keywords = "Homocystinuria, Megaloblastic anemia, Vitamin B",
author = "Cary Harding and Georgianne Arnold and Barness, {Lewis A.} and Wolff, {Jon A.} and Rosenblatt, {David S.}",
year = "1997",
month = "9",
day = "5",
doi = "10.1002/(SICI)1096-8628(19970905)71:4<384::AID-AJMG3>3.0.CO;2-U",
language = "English (US)",
volume = "71",
pages = "384--390",
journal = "American Journal of Medical Genetics, Part A",
issn = "1552-4825",
publisher = "Wiley-Liss Inc.",
number = "4",

}

TY - JOUR

T1 - Functional methionine synthase deficiency due to cblG disorder

T2 - A report of two patients and a review

AU - Harding, Cary

AU - Arnold, Georgianne

AU - Barness, Lewis A.

AU - Wolff, Jon A.

AU - Rosenblatt, David S.

PY - 1997/9/5

Y1 - 1997/9/5

N2 - Functional methionine synthase deficiency due to abnormal methylcobalamin metabolism causes megaloblastic anemia, moderate to severe developmental delay, lethargy, and anorexia in association with homocystinuria. Patients with this disorder of cobalamin metabolism can be classified into two separate groups, cblE or cblG, primarily on the basis of complementation analysis with cultured skin fibroblasts. We describe two unrelated boys, ages 3 and 5 years, with the cblG defect in methylcobalamin synthesis. Both children presented with severe developmental delay, lethargy, anorexia, and megaloblastic anemia. The diagnosis of homocystinuria was delayed in each case due to difficulties with detection of small amounts of homocystine in physiologic samples. The clinical course of cblG disease is favorably altered by treatment with intra-muscular hydroxycobalamin. Megaloblastosis in the presence of adequate supplies of cobalamin and folate in the blood must alert the clinician to the possibility of functional methionine synthase deficiency and should prompt a careful search for associated biochemical hallmarks, including homocystinuria/emia.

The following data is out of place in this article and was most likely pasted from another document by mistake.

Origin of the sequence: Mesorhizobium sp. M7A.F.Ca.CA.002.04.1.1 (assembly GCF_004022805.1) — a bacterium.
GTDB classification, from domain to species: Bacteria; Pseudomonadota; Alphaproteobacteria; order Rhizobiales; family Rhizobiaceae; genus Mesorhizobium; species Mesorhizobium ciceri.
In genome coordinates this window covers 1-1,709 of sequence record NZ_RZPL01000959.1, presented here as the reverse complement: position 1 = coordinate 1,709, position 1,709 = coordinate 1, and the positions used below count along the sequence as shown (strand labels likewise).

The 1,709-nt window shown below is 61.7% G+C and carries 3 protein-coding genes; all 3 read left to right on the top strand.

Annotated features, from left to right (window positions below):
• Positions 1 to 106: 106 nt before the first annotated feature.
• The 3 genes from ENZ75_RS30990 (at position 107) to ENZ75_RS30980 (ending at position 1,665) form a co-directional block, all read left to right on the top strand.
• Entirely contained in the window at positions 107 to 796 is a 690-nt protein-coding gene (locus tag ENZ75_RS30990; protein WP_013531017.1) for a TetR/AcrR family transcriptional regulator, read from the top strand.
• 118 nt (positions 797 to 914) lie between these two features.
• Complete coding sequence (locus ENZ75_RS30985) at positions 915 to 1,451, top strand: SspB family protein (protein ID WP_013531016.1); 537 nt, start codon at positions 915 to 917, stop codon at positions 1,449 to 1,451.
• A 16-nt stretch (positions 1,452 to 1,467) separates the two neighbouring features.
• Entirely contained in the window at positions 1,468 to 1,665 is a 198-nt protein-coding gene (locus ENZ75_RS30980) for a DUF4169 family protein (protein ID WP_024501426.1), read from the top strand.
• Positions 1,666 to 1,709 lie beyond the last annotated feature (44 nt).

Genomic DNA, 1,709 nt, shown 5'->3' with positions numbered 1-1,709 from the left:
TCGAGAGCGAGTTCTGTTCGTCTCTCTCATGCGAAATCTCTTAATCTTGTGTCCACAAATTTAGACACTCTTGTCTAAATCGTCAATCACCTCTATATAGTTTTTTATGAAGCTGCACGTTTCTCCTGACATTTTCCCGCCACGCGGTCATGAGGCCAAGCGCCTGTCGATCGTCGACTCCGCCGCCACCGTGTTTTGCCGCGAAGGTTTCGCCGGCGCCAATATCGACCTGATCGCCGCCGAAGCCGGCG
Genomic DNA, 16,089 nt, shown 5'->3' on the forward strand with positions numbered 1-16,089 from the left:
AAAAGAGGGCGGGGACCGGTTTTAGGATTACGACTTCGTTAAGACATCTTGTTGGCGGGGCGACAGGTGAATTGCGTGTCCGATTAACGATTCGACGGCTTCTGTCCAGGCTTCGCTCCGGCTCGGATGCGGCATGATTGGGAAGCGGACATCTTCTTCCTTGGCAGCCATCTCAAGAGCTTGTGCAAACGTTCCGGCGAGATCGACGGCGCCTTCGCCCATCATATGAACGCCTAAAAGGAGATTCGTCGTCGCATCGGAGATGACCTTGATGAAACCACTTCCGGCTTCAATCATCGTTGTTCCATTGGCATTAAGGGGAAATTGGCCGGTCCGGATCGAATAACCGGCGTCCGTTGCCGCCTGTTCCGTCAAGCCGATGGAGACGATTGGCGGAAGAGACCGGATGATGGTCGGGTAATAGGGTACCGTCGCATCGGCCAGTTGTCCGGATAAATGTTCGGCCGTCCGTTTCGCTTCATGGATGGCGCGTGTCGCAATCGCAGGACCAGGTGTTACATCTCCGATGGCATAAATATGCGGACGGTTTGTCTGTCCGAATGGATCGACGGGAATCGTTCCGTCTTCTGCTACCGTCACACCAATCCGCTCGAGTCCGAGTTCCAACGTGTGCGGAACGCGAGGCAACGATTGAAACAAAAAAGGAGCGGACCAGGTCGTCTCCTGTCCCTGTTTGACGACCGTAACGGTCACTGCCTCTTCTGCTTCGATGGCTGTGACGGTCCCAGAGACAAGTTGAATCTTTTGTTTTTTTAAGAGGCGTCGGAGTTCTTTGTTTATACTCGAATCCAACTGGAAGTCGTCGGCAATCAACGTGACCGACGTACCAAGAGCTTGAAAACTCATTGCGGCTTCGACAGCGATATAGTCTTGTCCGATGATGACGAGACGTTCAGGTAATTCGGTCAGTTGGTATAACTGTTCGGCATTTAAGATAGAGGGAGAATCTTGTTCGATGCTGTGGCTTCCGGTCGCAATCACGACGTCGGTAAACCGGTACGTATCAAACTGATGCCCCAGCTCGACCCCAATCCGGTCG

AB - Functional methionine synthase deficiency due to abnormal methylcobalamin metabolism causes megaloblastic anemia, moderate to severe developmental delay, lethargy, and anorexia in association with homocystinuria. Patients with this disorder of cobalamin metabolism can be classified into two separate groups, cblE or cblG, primarily on the basis of complementation analysis with cultured skin fibroblasts. We describe two unrelated boys, ages 3 and 5 years, with the cblG defect in methylcobalamin synthesis. Both children presented with severe developmental delay, lethargy, anorexia, and megaloblastic anemia. The diagnosis of homocystinuria was delayed in each case due to difficulties with detection of small amounts of homocystine in physiologic samples. The clinical course of cblG disease is favorably altered by treatment with intra-muscular hydroxycobalamin. Megaloblastosis in the presence of adequate supplies of cobalamin and folate in the blood must alert the clinician to the possibility of functional methionine synthase deficiency and should prompt a careful search for associated biochemical hallmarks, including homocystinuria/emia.

KW - Homocystinuria

KW - Megaloblastic anemia

KW - Vitamin B

UR - http://www.scopus.com/inward/record.url?scp=0030769174&partnerID=8YFLogxK

UR - http://www.scopus.com/inward/citedby.url?scp=0030769174&partnerID=8YFLogxK

U2 - 10.1002/(SICI)1096-8628(19970905)71:4<384::AID-AJMG3>3.0.CO;2-U

DO - 10.1002/(SICI)1096-8628(19970905)71:4<384::AID-AJMG3>3.0.CO;2-U

M3 - Article

C2 - 9286442

AN - SCOPUS:0030769174

VL - 71

SP - 384

EP - 390

JO - American Journal of Medical Genetics, Part A

JF - American Journal of Medical Genetics, Part A

SN - 1552-4825

IS - 4

ER -